Pedigree breeding and tight cost control are two of the prime focuses of attention for Rob and Jane Targett, who run the Carymoor herd of pedigree Holsteins near Castle Cary, Somerset.
There are almost 200 cows in milk at their 500-acre Park Farm, producing an average of 10,150 litres a year. But a large contingent of followers takes the total herd to 480, with about 40 surplus milking heifers and a few young cows sold each year.
“Our marketing policy has always been to seek out the best possible returns for our products, both milk and livestock,” they say. “By keeping the heifers until they calve, we can retain their daughters to roll forward as future sales and increase the size of our youngstock enterprise.”
The breeding side of the business is Jane’s domain. She was recently chairman of Holstein South West.
“Our breeding goals continue to evolve, with a greater emphasis on health traits and longevity,” she says. “A great example of this combination is Prelude Pet Excellent 91-3E, a cow of 14 years, who has produced 10 natural calves and over 130,000kg of low-cell-count milk without any fuss or special treatment. A herd full of cows like her would be a joy to milk, and profitable.”
Jane says she usually buys in a few foundation cows each year to enhance the herd, while sires are chosen for feet and legs, udder, depth and chest width. Low cell counts and avoiding inbreeding are the next criteria.
The Targetts have also tried using sexed semen, but with mixed results. “On one occasion we got 13 bull calves out of 14 conceptions. We may give it another go, though we’re very fussy about what we breed to and can’t always get sexed semen form the bulls we want.”
The comment is typical of Jane’s attention to detail and refusal to accept second best.
But while breeding is a passion, by far the greater income is from milk sales. “We proactively sell our milk for the highest price possible, either by changing processor or adapting our production to maximise value,” she says.
After deregulation in 1996, the milk was initially sold to a local cheesemaker. But investment in a larger bulk tank then made every-other-day collection feasible and the Targett’s switched to Unigate, soon becoming a Sovereign supplier.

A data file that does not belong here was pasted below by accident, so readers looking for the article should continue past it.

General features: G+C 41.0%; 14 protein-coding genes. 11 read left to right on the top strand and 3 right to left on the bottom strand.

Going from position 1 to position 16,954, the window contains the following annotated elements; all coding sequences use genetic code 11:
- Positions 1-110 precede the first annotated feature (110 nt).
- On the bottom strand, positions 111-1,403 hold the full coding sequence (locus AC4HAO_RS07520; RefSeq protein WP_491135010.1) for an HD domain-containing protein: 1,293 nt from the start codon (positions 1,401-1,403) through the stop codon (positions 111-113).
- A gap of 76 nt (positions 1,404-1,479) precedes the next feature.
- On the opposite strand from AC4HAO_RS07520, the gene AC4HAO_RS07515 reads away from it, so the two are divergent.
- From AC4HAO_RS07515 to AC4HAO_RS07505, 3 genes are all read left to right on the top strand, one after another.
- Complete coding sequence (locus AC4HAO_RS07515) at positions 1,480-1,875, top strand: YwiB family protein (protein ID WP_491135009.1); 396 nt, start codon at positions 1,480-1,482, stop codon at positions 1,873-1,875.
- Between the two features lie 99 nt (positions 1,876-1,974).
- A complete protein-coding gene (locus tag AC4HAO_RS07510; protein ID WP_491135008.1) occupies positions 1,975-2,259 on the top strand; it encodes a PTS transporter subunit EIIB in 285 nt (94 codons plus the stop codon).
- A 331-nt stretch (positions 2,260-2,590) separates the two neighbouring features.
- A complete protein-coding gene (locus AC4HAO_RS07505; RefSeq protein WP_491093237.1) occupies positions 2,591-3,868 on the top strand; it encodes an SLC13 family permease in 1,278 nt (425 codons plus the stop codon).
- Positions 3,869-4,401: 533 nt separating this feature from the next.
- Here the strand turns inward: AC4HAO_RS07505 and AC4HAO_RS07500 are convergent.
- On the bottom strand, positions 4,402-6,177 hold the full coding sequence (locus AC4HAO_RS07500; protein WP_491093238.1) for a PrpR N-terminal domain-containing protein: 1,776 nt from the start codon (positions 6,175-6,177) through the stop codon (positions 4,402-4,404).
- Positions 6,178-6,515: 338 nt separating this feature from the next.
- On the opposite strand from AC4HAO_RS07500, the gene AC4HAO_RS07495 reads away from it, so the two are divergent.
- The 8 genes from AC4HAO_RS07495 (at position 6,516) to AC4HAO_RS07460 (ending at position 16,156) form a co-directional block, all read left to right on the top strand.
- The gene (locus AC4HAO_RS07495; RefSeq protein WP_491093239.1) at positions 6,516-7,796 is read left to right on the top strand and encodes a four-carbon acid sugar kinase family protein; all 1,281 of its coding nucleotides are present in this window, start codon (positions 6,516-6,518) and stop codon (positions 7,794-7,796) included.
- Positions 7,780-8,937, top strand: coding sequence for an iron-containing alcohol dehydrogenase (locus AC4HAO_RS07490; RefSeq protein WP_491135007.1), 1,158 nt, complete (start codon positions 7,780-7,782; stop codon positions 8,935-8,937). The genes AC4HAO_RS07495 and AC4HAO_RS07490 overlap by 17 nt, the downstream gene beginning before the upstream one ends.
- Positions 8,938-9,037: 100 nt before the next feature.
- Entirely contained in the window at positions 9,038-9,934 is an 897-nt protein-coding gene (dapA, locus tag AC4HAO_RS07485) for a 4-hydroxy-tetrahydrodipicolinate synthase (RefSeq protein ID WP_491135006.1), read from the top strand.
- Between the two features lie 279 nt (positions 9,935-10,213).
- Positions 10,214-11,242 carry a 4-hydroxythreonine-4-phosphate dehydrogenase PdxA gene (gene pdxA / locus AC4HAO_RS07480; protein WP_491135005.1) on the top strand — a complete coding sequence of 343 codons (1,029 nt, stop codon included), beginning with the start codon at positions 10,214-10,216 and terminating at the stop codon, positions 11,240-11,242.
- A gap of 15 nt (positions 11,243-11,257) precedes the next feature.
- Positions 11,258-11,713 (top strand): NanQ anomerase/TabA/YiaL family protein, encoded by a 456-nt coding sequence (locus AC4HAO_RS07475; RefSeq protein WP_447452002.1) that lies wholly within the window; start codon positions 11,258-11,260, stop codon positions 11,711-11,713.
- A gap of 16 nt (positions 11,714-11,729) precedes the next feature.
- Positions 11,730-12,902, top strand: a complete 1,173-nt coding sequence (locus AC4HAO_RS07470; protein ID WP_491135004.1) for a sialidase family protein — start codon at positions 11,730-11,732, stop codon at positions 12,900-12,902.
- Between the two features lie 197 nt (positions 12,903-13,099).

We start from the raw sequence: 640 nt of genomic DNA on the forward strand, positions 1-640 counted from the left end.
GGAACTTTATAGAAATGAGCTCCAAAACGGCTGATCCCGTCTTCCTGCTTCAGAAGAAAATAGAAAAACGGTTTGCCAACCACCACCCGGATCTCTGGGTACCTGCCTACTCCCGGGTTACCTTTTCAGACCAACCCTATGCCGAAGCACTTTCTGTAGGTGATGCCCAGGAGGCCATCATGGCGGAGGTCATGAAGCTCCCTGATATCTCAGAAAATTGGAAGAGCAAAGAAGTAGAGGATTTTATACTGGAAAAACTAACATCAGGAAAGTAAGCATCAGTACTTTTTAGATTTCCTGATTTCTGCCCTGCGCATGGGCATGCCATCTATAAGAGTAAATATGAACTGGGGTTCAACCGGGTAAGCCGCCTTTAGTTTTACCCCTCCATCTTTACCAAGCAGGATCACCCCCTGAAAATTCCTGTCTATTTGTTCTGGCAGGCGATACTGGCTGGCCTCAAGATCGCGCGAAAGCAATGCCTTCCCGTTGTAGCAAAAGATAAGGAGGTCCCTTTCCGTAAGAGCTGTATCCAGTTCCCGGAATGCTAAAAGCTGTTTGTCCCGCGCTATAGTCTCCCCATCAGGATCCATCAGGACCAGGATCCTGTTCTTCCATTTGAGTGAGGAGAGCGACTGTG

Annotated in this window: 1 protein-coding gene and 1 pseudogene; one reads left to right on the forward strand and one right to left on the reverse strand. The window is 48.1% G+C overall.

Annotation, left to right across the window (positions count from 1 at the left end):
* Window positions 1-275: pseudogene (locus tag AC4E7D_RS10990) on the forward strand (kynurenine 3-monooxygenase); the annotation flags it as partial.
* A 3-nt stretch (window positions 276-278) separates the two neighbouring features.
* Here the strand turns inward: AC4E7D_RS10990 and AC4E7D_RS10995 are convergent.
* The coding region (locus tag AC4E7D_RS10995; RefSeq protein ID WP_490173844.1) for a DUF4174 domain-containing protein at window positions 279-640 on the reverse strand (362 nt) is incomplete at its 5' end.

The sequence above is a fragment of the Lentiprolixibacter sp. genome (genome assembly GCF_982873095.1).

The business subsequently moved to a Dairy Crest “white water” contract, which suited the high input/high output system. More recently, they switched to a milk constituent-based contract, dropping milk yield in favour of more milk solids.
A shift to a more level supply schedule and high milk quality – cell counts are consistently in the 160,000-170,000 range – then led to the farm getting a Waitrose contract.
This comes with certain strings attached; for example, 10% of the farm has to be given over to wildlife habitat. But it does mean the Targett’s get a top milk price, averaging 28.79p/litre last milk year.
Cost control is also critical for success, says Rob. “Each element of our business (which also includes contracting, an arable enterprise and a farm supplies business) is separately accounted, enabling us to understand and control enterprise costs to maximise profitability.”
One example of good cost saving has been in the sinking of a borehole last summer on a “no water, no fee” basis. The farm now uses the same amount of mains water in a week that it previously used in a day.
Electricity, meanwhile, has been pre-booked for the next four years with Mole Valley Farmers, and Rob recently bought six months’ worth of red diesel for 39.5p/litre, anticipating more price rises to come.
Another example is in veterinary costs. A few years ago the Targetts got together with nine other farmers to put their business out to tender, eventually awarding the contract to the local Delaware Vet Group.
By working together they have been able to negotiate a discounted rate for afternoon visits, and are charged by the minute from when the vet actually starts working. “We did not see the point in paying for 10 minutes’ chat in the farmyard before anything gets done,” says Rob, who describes his business approach as “foot to the floor”.
Farm building work is also kept “in house” to save costs. “It’s our contracting team’s winter work.”
Having invested £115,000 on upgrading and increasing cubicle numbers in 2007, and £45,000 on youngstock housing and parlour upgrades in 2008, the business is about to embark on the next phase of expansion.
The aim is to add another 5000sq ft of cow housing, a new 28:28 de Laval parlour, dairy and collecting yard, with all investment financed out of profit. This will include another 50 sand-bedded cubicles, enabling the milking herd to grow to 300.
The Targett’s have a mission statement, which is “to achieve the highest standards of animal health, milk quality, staff satisfaction and environmental responsibility”. All these are met in full. But what really impresses is the commitment and energy they apply to all their various enterprises that underpins their entire business.
- 202ha (500 acres) supporting 200 milking cows and 280 followers
- Separate arable unit, plus contracting and supplies business
- Almost 2m litres of milk sold to Waitrose
- Three full-time staff
What the judges liked
“Jane and Rob run an extremely profitable and driven business. We were impressed by their knowledge, commitment and work ethic.”
- Success in the show ring dovetails with a highly commercial milk business
- All buildings and expansion financed from profit
- Working with other farmers to set up a vet user group